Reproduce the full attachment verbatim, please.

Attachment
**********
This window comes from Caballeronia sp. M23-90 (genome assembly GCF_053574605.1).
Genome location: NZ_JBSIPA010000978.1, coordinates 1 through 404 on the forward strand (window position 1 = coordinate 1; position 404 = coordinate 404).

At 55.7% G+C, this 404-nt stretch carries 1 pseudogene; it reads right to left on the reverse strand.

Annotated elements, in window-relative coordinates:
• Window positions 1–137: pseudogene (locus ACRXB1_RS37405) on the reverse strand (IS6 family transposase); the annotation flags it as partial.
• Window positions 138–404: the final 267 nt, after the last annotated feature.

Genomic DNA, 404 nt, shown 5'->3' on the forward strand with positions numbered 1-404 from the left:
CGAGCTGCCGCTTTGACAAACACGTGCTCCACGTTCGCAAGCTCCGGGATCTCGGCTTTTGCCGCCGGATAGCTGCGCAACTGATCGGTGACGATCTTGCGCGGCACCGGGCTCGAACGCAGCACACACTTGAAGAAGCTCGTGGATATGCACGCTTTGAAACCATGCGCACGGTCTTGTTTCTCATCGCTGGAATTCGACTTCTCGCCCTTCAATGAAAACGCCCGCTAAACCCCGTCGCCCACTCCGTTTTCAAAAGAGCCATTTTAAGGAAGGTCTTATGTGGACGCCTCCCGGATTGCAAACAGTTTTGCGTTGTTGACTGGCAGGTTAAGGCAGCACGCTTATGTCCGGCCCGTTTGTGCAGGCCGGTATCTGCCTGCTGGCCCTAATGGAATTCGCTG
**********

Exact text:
This window comes from Caballeronia sp. M23-90 (genome assembly GCF_053574605.1).
Genome location: NZ_JBSIPA010000978.1, coordinates 1 through 404 on the forward strand (window position 1 = coordinate 1; position 404 = coordinate 404).

At 55.7% G+C, this 404-nt stretch carries 1 pseudogene; it reads right to left on the reverse strand.

Annotated elements, in window-relative coordinates:
• Window positions 1–137: pseudogene (locus ACRXB1_RS37405) on the reverse strand (IS6 family transposase); the annotation flags it as partial.
• Window positions 138–404: the final 267 nt, after the last annotated feature.

Genomic DNA, 404 nt, shown 5'->3' on the forward strand with positions numbered 1-404 from the left:
CGAGCTGCCGCTTTGACAAACACGTGCTCCACGTTCGCAAGCTCCGGGATCTCGGCTTTTGCCGCCGGATAGCTGCGCAACTGATCGGTGACGATCTTGCGCGGCACCGGGCTCGAACGCAGCACACACTTGAAGAAGCTCGTGGATATGCACGCTTTGAAACCATGCGCACGGTCTTGTTTCTCATCGCTGGAATTCGACTTCTCGCCCTTCAATGAAAACGCCCGCTAAACCCCGTCGCCCACTCCGTTTTCAAAAGAGCCATTTTAAGGAAGGTCTTATGTGGACGCCTCCCGGATTGCAAACAGTTTTGCGTTGTTGACTGGCAGGTTAAGGCAGCACGCTTATGTCCGGCCCGTTTGTGCAGGCCGGTATCTGCCTGCTGGCCCTAATGGAATTCGCTG